LEPS staff Britney Birkenstock and Michael Inniss with Michael Inniss. They gathered past weekend to remove invasive plants at the Steele Park in the community of North Otter in the Salmon River watershed. (Special to Langley Advance Times)

LEPS staff Britney Birkenstock and Michael Inniss with Michael Inniss. They gathered past weekend to remove invasive plants at the Steele Park in the community of North Otter in the Salmon River watershed. (Special to Langley Advance Times)

LEPS joins ‘Movember’ mental-well being movement

Engages community and brings them closer to nature

Langley Environmental Partners Society (LEPS) is just $150 shy of its Movember fundraiser goal.

The society is encouraging the public to come out and help them eliminate invasive species from Langley parks and nearby areas to raise funds for men’s health causes.

Movember is a movement to change the face of men’s health. This time of year, many men grow their moustaches to raise funds and awareness about mental health, suicide, as well as testicular and prostate cancer.

Locally, in support of the movement, LEPS is hosting its Movember events at Steele Park in the community of North Otter in the Salmon River watershed.

The organization plans on engaging the community and bringing them closer to nature.

Two weekends in a row, participants are getting together to pull ivy, invasive blackberries, and more.

This past weekend, Nov. 19 and 20, a few people – including a member of Salmon River Enhancement Society – joined LEPS to pull ivy and learn about its impact on the environment.

Alexandra Falconer, garden programs coordinator at LEPS, said the event was not only about tackling invasive species but also getting people out to improve their mental health.

She thanked those who attended the first weekend’s events and and is hoping for more to join this coming weekend.

The next event takes place on Saturday and Sunday, Nov. 26 and 27.

“Ivy is great for the whole family to pull. There is no need for special equipment, but we will have some tools on hand because the ivy that grows in this park has some sort of unique glue and it is almost impossible to get off trees. We will be bringing clean gloves as well but please feel free to bring your own work gloves,” explained Lisa Dreves, LEPS’ stewardship coordinator.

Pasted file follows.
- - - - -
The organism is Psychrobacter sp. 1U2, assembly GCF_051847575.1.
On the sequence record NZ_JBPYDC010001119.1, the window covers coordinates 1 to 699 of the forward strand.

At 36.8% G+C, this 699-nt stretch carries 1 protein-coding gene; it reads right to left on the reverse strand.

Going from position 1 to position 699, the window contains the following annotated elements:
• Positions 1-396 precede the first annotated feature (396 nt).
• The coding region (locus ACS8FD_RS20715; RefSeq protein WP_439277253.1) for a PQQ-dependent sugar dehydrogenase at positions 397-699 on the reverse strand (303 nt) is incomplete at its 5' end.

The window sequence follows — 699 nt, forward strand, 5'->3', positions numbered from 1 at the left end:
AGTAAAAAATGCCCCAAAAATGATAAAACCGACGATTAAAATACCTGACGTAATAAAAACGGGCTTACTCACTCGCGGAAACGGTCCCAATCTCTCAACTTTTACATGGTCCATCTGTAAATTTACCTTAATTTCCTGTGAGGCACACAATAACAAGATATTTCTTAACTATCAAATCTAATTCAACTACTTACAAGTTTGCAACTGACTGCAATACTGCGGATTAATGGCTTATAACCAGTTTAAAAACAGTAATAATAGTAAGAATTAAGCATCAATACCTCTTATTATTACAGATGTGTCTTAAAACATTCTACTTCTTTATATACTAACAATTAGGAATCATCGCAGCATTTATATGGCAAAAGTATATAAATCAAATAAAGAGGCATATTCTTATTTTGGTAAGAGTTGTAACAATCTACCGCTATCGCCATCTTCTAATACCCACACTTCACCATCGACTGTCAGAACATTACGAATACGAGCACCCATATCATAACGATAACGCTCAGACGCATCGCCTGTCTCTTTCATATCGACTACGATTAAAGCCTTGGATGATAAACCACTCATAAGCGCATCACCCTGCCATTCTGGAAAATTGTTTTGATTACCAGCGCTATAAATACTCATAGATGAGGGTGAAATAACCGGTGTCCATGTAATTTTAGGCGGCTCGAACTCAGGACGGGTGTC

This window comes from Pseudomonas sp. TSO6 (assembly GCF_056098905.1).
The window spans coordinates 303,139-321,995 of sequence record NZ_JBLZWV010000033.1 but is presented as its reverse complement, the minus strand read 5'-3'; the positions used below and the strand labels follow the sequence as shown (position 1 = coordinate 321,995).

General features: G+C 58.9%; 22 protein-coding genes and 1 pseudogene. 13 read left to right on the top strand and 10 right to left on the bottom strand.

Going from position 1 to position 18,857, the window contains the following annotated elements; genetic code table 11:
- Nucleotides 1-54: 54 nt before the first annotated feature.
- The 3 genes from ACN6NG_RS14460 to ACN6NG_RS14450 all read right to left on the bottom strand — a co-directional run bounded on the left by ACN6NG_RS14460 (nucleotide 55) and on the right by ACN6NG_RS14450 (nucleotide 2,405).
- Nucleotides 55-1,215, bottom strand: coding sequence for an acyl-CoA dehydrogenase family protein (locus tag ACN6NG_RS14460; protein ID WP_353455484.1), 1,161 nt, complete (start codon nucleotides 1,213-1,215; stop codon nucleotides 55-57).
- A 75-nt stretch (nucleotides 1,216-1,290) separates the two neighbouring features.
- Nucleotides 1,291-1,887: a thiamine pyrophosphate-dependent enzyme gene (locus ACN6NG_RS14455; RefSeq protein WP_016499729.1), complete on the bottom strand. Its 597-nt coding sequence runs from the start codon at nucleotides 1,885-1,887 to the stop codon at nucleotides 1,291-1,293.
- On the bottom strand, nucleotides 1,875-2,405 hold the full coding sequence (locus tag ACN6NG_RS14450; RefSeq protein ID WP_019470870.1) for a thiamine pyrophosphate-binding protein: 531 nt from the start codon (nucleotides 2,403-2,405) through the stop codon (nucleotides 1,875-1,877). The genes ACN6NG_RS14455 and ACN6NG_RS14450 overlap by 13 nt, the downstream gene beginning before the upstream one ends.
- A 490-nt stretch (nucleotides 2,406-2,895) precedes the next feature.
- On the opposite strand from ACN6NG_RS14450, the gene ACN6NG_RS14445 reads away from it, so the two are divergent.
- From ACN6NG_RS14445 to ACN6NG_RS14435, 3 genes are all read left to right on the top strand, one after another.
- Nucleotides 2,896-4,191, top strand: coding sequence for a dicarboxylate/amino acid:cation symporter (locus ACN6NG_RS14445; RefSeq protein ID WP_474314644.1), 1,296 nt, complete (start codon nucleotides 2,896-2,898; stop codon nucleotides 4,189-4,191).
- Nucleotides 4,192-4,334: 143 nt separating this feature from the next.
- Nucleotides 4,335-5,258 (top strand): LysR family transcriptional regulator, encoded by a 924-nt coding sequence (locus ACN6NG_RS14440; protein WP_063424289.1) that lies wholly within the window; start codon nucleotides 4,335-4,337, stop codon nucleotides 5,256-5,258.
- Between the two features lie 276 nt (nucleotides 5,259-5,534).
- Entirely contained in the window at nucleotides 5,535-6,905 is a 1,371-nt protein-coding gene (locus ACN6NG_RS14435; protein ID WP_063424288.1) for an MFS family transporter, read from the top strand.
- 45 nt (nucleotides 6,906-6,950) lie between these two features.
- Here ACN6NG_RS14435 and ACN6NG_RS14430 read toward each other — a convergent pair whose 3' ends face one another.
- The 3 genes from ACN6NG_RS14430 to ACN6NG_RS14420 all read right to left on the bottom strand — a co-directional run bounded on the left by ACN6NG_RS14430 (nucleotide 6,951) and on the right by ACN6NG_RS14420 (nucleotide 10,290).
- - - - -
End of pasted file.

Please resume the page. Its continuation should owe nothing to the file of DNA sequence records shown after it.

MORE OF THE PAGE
She also described the event as a great way to improve mental well-being.

Dreves is participating in the fundraiser in honour of her dad, who committed suicide at the age of 48.

“I strongly feel if he had been part of a community that was connected to action and volunteerism he would still be here.”

Her two sons, too, are supporting the cause.

“I hope [my children] grow up happy and strong enough to ask for help.”

Those interested in attending the event are recommended to wear boots, as the site has a few puddles. The area is also known as a great place to find Christmas trees, as there are a few farms in the area.

People can support the movement by donating through the LEPS fundraising page, movember.com.

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RELATED: Langley environmental group to engage the community of gardeners

READ MORE: Who got the best blackberry recipe? LEPS wants to know

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Gerry Reist, the director of the Salmon River Enhancement Society joined LEPS past weekend to remove invasive plants at the Steele Park in the community of North Otter in the Salmon River watershed. (Special to Langley Advance Times)

Gerry Reist, the director of the Salmon River Enhancement Society joined LEPS past weekend to remove invasive plants at the Steele Park in the community of North Otter in the Salmon River watershed. (Special to Langley Advance Times)

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